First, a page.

It appears that UPS is in good company with their decision to explore the use of composite materials. I've read about several other pilot projects in the mass transit and delivery sector where they are out in front leveraging both new materials and alternative energy vehicles to try to cut operating costs. Given that the trucks are the fuel constitute huge operating costs, the strategy makes a whole lot of sense.
So now on to the difficult decision: Reduce operating costs or deliver 900 lbs more packages without raising the current cost. Ether way, it is a huge win. Hooray for enterprise for innovating new cost savings in transportation. All we got from government was a PSA about correct tire inflation.
I don't think UPS has to make a decision between reducing operating costs or delivering more packages. The company says this particular truck is best suited to urban use, where its narrower size makes it easier to get around--and therefore speeding deliveries. As the article states, the 900 lbs difference is in the truck's weight, not the weight of its contents, and the contents difference is measured in cubic feet: it's about 70 cubic feet smaller.
Beth, thanks for that input about other mass transit and delivery projects using new materials. UPS is certainly not alone: the company building these trucks, Utilimaster, has made similar delivery vehicles for other companies, including Federal Express.
Agreed that these are very good for US urban markets but also good for international cities with older roads. The mass retail expansion from the west into India, for example, will require more international shipments. I wouldn't want to be on a road in Mumbai along side one of the current UPS trucks.
Now, they need to update the uniforms and logo. I'm inspired!
A 40 percent savings is significant and impressive. It's hard to believe that plastics and composites are that much lighter than aluminum. Any word on the durability and crash resistance with the new materials?
40% fuel savings after 900 pounds reduction in weight is remarkable. Really makes you rethink the whole alternative fuel programs. If that is indeed the case, then congratulations to UPS, but even more so to the Truck Maker, UtiliMaster. The list of items that underwent experimental material updates is lengthy, and they should be recognized for that engineering effort.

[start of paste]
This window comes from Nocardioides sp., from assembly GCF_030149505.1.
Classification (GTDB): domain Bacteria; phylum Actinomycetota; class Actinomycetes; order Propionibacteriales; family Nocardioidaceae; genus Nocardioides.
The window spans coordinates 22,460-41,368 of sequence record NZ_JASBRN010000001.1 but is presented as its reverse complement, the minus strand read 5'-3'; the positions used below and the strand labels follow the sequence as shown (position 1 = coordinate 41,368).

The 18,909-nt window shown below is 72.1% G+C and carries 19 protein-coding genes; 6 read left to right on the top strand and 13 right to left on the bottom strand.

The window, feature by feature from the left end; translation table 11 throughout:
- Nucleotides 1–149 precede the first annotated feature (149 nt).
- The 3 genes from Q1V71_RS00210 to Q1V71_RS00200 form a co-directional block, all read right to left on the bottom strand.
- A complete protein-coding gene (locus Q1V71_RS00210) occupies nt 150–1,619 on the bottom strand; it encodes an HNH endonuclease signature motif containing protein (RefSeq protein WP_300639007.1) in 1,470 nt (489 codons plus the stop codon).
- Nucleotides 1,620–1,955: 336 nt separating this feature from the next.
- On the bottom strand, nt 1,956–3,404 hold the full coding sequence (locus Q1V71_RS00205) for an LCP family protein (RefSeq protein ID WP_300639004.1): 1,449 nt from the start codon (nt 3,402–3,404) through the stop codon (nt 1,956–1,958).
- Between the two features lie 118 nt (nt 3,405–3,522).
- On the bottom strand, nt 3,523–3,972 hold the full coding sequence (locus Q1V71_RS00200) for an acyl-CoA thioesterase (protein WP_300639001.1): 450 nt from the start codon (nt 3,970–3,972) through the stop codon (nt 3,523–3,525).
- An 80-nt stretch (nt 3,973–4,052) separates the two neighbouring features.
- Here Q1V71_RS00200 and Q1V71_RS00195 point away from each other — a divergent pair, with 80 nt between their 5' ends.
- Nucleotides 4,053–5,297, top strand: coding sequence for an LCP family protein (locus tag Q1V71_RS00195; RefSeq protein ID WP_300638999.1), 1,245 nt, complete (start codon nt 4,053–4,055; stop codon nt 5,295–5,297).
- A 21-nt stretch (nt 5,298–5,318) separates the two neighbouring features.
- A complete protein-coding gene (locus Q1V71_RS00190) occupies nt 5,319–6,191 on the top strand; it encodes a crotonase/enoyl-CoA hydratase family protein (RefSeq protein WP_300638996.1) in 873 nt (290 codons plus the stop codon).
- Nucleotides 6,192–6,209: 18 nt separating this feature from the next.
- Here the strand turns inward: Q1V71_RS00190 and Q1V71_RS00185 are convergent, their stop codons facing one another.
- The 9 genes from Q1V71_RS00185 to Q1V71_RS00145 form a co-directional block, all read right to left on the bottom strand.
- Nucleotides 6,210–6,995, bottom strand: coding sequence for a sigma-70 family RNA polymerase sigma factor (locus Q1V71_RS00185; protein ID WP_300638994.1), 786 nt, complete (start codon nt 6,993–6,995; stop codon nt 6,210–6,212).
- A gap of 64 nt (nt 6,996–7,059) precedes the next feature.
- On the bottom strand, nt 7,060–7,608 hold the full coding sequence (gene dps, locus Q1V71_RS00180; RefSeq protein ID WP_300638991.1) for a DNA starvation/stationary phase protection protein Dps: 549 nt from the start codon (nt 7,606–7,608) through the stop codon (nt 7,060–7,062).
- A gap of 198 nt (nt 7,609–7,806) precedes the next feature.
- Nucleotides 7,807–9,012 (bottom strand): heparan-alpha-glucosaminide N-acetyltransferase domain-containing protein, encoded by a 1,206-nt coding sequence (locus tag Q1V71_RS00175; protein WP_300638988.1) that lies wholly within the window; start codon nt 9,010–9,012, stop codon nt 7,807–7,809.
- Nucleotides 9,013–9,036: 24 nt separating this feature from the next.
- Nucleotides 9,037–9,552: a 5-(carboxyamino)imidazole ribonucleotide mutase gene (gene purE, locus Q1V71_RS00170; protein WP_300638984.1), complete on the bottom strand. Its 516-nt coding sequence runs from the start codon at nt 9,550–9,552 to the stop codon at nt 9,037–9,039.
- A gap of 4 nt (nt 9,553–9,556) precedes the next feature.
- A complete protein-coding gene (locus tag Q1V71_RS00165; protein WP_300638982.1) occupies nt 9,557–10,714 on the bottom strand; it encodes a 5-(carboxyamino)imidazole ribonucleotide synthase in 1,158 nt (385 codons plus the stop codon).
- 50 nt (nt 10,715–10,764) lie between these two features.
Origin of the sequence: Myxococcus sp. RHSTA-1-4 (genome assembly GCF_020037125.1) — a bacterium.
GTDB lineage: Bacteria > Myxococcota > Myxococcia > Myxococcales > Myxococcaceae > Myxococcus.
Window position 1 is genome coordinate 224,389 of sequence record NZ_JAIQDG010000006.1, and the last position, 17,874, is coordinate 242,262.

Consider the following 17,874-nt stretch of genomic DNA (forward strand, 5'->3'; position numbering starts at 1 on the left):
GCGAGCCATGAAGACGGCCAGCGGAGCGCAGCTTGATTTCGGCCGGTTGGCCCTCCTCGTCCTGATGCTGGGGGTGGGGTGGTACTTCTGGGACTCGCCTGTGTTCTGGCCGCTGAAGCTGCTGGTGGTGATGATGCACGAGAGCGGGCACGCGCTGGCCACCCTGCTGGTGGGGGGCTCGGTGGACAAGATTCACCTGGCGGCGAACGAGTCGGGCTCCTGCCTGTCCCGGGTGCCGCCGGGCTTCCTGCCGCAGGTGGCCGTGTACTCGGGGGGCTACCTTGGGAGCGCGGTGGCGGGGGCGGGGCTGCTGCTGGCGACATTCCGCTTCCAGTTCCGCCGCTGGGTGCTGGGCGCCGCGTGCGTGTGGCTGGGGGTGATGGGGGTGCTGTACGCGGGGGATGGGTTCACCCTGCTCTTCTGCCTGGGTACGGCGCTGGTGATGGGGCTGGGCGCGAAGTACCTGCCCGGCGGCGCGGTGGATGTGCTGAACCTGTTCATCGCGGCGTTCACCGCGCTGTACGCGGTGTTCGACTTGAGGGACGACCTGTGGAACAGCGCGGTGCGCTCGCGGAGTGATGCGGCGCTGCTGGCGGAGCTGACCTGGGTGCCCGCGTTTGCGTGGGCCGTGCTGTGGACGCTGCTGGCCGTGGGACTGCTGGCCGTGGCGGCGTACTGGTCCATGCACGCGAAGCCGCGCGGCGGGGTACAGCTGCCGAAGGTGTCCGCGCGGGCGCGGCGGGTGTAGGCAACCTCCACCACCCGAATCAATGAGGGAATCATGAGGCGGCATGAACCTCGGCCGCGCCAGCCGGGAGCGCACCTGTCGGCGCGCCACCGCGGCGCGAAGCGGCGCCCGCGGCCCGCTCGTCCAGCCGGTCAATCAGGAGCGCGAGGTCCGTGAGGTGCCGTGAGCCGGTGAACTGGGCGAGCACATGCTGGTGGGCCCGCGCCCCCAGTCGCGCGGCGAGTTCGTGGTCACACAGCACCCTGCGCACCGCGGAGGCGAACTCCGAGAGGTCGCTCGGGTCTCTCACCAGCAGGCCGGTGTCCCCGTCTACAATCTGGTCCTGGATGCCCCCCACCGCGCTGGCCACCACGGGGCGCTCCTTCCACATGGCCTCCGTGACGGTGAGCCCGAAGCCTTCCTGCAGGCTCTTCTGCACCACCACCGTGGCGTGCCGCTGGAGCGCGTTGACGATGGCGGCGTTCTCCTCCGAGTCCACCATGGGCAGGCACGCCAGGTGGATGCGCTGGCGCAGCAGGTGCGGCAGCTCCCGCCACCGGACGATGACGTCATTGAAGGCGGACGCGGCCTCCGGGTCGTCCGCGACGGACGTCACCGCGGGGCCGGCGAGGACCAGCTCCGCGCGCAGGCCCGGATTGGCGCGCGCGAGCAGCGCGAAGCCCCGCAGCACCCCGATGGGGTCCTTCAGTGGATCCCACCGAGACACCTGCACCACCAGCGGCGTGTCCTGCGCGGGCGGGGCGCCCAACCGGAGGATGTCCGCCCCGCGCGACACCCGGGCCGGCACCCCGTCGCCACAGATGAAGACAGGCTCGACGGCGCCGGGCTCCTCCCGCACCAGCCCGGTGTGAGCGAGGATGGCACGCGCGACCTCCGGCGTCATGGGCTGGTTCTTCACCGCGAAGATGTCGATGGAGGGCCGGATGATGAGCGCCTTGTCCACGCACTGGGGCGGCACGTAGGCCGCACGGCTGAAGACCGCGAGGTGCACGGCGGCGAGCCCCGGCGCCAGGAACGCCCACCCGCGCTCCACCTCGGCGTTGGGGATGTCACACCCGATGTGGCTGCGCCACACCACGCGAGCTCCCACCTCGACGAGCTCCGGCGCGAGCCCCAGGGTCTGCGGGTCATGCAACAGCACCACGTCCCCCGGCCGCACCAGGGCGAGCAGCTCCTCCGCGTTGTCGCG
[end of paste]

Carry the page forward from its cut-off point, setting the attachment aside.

Now, I wonder if they are locked to an exclusive with UPS to distribute the vehicles --- or, are able to market their new success to other freight companies, DHL, FEDEX, etc-? It all depends on who paid for the light-weight materials research. Ann Thryft mentioned some bit of insight to that query ,,,,,,
Very often, roads in developing countries, such as India or Nigeria, are consistently in various states of disrepair. Lighter vehicles lead to fewer potholes and damage to roads. Here in California, there have been debates to make parts of I5, in Los Angeles, semi-truck free in order to lessen the cost of constant repair due to heavy trucks.
If the cargo weight remains the same but the vehicle weight is lighter, it's a small step in the right direction.
And, if the new UPS vehicles are manufactured locally, even better. Other companies could benefit from the technology.
As the 3D printing and overall additive manufacturing ecosystem grows, standards and guidelines from standards bodies and government organizations are increasing. Multiple players with multiple needs are also driving the role of 3DP and AM as enabling technologies for distributed manufacturing.
A growing though not-so-obvious role for 3D printing, 4D printing, and overall additive manufacturing is their use in fabricating new materials and enabling new or improved manufacturing and assembly processes. Individual engineers, OEMs, university labs, and others are reinventing the technology to suit their own needs.
For vehicles to meet the 2025 Corporate Average Fuel Economy (CAFE) standards, three things must happen: customers must look beyond the data sheet and engage materials supplier earlier, and new integrated multi-materials are needed to make step-change improvements.
3D printing, 4D printing, and various types of additive manufacturing (AM) will get even bigger in 2015. We're not talking about consumer use, which gets most of the attention, but processes and technologies that will affect how design engineers design products and how manufacturing engineers make them. For now, the biggest industries are still aerospace and medical, while automotive and architecture continue to grow.
More and more -- that's what we'll see from plastics and composites in 2015, more types of plastics and more ways they can be used. Two of the fastest-growing uses will be automotive parts, plus medical implants and devices. New types of plastics will include biodegradable materials, plastics that can be easily recycled, and some that do both.
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